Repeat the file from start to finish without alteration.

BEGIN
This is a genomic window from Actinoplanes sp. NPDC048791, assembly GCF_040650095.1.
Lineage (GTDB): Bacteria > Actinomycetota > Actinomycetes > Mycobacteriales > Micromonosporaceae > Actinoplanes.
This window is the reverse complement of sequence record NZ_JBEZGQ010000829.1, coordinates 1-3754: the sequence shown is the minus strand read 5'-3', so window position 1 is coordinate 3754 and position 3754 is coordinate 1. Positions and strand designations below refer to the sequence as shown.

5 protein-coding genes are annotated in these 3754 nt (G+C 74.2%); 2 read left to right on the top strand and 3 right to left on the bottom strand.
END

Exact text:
This is a genomic window from Actinoplanes sp. NPDC048791, assembly GCF_040650095.1.
Lineage (GTDB): Bacteria > Actinomycetota > Actinomycetes > Mycobacteriales > Micromonosporaceae > Actinoplanes.
This window is the reverse complement of sequence record NZ_JBEZGQ010000829.1, coordinates 1-3754: the sequence shown is the minus strand read 5'-3', so window position 1 is coordinate 3754 and position 3754 is coordinate 1. Positions and strand designations below refer to the sequence as shown.

5 protein-coding genes are annotated in these 3754 nt (G+C 74.2%); 2 read left to right on the top strand and 3 right to left on the bottom strand.